Neuroscientist Pascal Kaufmann is the co-founder of the Switzerland- based company Starmind, which is headquartered in Küsnacht and has offices in Frankfurt and New York. In over 100 countries, employees of large companies use the Starmind network based on self-learning algorithms to tap into each other’s knowledge via a “corporate brain.” The graduate of the Swiss Federal Institute of Technology in Zurich researched the interface between living brains and robots at the Northwestern University in Chicago. Through the Mindfire Foundation, Pascal Kaufmann is attempting to do nothing less than crack the brain code.
Dr. Jeremy Callner
The Head Data Scientist at SIX Jeremy Callner guides the company’s efforts to harness vast amounts of existing data to create services of great benefit to clients. In Gregor Kalberer’s team he also examines artificial intelligence. The US-born data scientist studied physics at the University of Illinois at Chicago and earned his PhD at the European Organization for Nuclear Research (CERN) in Geneva. He was on the scene in 2012 when CERN, with its Large Hadron Collider, experimentally verified the existence of the Higgs boson. Jeremy Callner also holds a bachelor’s degree in jazz saxophone from Roosevelt University in Chicago.
We’re standing here together in the Gewerbemuseum (Museum of Industry) in Winterthur in the midst of the “Hello, Robot.” exhibition. Will robots soon enable us to find more time to visit museums?
Pascal Kaufmann I hope so. Because there really would be more fascinating things than work for us humans to do, such as visiting a museum for instance. But it will still take a while for that to happen in hands-on professions, in all professions that involve a lot of fine-motor manual labor, such as nursing for example. It will happen faster in knowledge- and rule-based professions. Many tasks performed by the human brain today could be taken over by robots and algorithms.
Algorithms, artificial intelligence, machine learning, deep learning – can you two untangle the terminology confusion a bit?
Jeremy Callner I’ll start with machine learning. People often do a lot of fantasizing about this term along the lines of science fiction novels and Hollywood films. We could avert exaggerated expectations and even fears, though, if we called machine learning what it really is: automatic parameter calibration.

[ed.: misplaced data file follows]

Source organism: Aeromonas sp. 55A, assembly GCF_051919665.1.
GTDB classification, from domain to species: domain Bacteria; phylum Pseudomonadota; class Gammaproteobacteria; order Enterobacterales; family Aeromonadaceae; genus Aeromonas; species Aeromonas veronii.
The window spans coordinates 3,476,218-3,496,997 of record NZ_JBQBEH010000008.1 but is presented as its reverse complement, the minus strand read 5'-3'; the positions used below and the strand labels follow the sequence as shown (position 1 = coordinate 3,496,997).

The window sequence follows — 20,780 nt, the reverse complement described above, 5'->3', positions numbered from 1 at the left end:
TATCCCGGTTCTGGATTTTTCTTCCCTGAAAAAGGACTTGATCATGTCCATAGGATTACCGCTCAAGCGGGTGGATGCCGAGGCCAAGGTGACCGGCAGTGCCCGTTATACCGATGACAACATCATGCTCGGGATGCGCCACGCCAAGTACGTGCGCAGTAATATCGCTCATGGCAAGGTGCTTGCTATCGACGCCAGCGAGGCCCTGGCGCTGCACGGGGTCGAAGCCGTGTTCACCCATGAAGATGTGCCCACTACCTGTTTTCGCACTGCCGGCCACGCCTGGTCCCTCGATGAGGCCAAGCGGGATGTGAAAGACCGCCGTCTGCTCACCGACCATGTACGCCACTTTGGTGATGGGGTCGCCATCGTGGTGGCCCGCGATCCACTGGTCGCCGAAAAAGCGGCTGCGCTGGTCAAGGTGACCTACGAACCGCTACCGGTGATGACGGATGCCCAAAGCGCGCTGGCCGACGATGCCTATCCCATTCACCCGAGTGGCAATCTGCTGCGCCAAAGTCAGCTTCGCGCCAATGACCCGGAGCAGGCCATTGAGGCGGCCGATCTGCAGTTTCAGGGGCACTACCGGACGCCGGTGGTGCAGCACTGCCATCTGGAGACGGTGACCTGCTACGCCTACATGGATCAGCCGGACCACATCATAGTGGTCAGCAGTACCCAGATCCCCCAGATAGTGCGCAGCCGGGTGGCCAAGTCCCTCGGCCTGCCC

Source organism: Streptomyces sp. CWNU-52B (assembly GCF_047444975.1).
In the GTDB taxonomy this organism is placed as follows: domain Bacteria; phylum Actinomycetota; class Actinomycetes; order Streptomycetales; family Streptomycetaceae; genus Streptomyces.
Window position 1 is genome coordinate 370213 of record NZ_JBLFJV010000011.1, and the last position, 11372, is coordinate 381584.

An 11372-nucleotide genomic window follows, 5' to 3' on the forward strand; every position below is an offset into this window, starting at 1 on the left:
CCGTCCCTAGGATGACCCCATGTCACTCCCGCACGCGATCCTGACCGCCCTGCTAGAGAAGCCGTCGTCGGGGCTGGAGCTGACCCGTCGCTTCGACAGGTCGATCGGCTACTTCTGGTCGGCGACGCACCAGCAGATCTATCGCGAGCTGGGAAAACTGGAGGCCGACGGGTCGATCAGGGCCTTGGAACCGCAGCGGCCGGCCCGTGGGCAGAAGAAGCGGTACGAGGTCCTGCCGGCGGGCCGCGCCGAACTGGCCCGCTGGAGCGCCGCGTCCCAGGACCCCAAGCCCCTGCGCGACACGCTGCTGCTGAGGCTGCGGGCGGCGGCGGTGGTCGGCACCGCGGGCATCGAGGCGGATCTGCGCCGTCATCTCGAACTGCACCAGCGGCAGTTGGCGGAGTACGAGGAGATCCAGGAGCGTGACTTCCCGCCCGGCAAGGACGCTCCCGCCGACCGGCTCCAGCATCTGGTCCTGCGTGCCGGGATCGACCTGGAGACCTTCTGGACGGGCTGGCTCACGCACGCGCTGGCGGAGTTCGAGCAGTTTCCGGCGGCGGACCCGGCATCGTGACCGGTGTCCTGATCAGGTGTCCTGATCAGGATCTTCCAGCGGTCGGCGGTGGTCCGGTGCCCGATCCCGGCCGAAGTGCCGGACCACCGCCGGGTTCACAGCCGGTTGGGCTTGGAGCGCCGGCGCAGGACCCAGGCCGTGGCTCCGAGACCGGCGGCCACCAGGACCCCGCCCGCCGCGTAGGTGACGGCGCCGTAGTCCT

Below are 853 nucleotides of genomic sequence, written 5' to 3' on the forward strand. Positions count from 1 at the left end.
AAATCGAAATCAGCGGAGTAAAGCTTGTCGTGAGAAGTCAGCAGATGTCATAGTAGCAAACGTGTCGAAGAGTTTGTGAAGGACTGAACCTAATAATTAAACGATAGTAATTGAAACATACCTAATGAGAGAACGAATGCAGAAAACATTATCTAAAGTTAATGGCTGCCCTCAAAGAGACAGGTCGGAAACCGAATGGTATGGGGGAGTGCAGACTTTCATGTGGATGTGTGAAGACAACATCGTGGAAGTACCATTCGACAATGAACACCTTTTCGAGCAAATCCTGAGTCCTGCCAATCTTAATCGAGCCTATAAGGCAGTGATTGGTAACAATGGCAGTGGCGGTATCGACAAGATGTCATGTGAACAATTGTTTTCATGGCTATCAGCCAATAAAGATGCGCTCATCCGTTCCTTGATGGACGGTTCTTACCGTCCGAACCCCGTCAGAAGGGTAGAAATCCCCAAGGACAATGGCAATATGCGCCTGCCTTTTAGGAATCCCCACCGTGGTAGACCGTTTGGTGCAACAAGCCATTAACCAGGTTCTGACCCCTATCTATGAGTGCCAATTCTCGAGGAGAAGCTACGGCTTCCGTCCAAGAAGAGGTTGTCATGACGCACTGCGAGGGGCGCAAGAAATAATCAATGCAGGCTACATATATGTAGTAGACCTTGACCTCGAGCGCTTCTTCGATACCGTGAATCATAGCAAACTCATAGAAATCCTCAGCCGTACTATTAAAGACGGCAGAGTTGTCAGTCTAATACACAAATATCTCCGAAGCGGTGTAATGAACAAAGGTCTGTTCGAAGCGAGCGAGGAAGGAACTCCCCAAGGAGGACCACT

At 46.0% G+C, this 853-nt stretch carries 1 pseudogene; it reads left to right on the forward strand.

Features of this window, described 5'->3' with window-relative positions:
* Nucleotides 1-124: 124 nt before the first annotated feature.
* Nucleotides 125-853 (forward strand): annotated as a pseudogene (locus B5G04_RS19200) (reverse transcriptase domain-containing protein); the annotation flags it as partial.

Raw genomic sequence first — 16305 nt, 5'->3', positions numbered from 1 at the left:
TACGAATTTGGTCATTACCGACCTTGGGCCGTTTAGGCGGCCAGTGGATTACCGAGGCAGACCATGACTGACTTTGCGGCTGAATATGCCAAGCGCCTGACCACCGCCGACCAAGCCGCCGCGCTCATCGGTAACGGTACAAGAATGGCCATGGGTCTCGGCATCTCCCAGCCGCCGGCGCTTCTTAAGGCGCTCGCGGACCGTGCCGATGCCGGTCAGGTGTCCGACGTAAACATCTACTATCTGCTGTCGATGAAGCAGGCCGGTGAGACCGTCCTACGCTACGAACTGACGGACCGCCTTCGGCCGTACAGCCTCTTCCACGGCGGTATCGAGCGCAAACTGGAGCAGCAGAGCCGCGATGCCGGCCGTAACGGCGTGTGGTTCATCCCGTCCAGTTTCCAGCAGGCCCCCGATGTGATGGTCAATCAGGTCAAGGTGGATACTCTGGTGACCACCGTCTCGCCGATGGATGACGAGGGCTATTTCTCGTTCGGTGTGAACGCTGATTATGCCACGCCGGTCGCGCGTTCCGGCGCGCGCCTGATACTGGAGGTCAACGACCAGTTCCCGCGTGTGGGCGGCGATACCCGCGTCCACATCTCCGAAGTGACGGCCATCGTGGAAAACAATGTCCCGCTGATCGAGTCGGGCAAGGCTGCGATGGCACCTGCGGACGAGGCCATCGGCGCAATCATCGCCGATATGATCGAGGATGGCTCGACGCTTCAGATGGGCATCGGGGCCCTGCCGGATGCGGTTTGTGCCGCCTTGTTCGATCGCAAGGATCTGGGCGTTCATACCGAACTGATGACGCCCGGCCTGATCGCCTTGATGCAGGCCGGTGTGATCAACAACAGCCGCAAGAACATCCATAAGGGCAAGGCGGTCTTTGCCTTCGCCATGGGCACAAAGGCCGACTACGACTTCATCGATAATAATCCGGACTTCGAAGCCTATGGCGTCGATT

Kaufmann I think you need to explain that.
Callner As a physicist, I conceptualize the brain as receiving an input through sensory perception, experiences, etc., and effectuating an output that manifests itself by me moving, gripping something, etc. I fundamentally believe we can model that mathematically. A model has parameters. Machine learning means that for each of those parameters there is an algorithm, a kind of instruction manual on how the system processes new information – how it should sort it, for instance. The “learning” part of machine learning, if we even want to call it that, is limited to the algorithm that the programmer predefined. Deep learning, a special type of machine learning, requires somewhat less rigid algorithmic presets because it employs neural networks.
Kaufmann The image of an input-output machine is what instinctively comes to mind. It corresponds with what we know from the computers that shape our everyday technological lives. But this image doesn’t necessarily bring us closer to the understanding we seek. A few centuries ago, people believed that the brain was composed of tiny cogwheels and coil springs simply because clocks defined our everyday technological lives back then. In all likelihood, though, the brain actually isn’t an input- output machine because we humans constantly alter the input. I can’t grab a glass of water without continually manipulating the input in countless different ways. So, machine learning and thus also deep learning are purely statistical processes, in my opinion, and are not what I would consider intelligence.
Views undoubtedly diverge the most over the term “artificial intelligence.”
Callner One definition I like starts with machine learning as I described it. On top of that, there’s an added ability to simulate something and to thus formulate predictions and, lastly, to make a decision based on all that. I think that’s very similar to the way humans learn. Aside from being a physicist, I’m also a musician, so I know from firsthand experience how important it is to practice the right sequence of notes in a melody. If I repeatedly play it incorrectly, that forms memory traces in the brain. On the stage, under the spotlight, in front of an audience, I’m guaranteed to play the wrong note because it has become etched in my mind.
Kaufmann The theory of neural networks that you mentioned in the context of deep learning is arguably the best theory that we have at present to explain that. We neuroscientists say: “What fires together, wires together.” Neurons that fire at the same time in reaction to something form preferential connections with each other in the brain.